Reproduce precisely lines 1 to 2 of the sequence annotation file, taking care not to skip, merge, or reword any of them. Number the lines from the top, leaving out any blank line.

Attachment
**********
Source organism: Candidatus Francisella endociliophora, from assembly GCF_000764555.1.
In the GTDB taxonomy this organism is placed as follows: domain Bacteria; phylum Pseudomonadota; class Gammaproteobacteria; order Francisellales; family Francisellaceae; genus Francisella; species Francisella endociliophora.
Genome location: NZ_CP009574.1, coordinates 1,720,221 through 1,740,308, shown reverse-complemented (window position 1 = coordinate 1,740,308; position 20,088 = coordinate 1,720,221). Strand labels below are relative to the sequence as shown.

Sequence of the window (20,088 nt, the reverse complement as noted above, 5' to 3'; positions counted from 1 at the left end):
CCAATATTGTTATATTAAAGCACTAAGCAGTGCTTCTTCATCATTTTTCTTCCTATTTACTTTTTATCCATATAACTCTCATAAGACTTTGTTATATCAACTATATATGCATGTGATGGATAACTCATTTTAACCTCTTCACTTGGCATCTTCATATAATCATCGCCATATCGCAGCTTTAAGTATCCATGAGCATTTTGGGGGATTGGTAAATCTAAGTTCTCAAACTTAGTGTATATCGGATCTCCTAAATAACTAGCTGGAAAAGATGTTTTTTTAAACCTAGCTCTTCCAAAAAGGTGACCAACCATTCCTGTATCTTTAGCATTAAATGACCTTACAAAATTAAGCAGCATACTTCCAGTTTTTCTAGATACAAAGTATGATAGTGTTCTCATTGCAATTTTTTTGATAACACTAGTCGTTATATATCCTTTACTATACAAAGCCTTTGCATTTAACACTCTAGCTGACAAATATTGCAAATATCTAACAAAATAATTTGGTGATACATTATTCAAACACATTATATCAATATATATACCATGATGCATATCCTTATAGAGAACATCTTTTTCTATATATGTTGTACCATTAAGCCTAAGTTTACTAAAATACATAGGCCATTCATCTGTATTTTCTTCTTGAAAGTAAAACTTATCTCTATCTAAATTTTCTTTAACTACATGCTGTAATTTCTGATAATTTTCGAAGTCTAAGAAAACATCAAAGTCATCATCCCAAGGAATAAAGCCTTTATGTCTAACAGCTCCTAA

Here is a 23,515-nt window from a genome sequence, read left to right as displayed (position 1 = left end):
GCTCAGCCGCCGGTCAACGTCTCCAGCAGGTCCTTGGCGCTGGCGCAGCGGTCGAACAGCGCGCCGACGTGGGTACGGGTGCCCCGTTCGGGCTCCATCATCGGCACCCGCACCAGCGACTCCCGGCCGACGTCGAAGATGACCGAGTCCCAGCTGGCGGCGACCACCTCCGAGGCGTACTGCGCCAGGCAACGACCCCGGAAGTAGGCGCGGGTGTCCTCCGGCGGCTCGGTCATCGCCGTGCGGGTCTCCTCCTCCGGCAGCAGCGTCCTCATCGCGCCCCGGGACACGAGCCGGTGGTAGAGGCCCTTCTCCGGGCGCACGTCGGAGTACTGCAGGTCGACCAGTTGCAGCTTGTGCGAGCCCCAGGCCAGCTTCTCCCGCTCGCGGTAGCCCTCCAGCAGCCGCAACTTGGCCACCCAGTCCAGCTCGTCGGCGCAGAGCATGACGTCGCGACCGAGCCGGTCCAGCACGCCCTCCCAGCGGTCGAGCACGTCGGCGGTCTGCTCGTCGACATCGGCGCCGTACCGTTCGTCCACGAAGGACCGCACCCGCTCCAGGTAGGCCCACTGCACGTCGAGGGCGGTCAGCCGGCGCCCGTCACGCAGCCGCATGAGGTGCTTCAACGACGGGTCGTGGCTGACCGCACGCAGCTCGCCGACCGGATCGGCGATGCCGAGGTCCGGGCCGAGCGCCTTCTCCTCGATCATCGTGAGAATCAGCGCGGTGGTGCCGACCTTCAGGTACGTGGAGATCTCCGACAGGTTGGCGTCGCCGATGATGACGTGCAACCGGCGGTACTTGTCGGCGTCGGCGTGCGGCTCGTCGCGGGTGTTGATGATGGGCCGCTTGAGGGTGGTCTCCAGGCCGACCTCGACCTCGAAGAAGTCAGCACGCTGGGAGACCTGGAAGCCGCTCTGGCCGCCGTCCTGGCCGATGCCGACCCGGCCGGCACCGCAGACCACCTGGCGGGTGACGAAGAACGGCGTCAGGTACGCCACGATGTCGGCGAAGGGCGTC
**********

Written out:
Source organism: Candidatus Francisella endociliophora, from assembly GCF_000764555.1.
In the GTDB taxonomy this organism is placed as follows: domain Bacteria; phylum Pseudomonadota; class Gammaproteobacteria; order Francisellales; family Francisellaceae; genus Francisella; species Francisella endociliophora.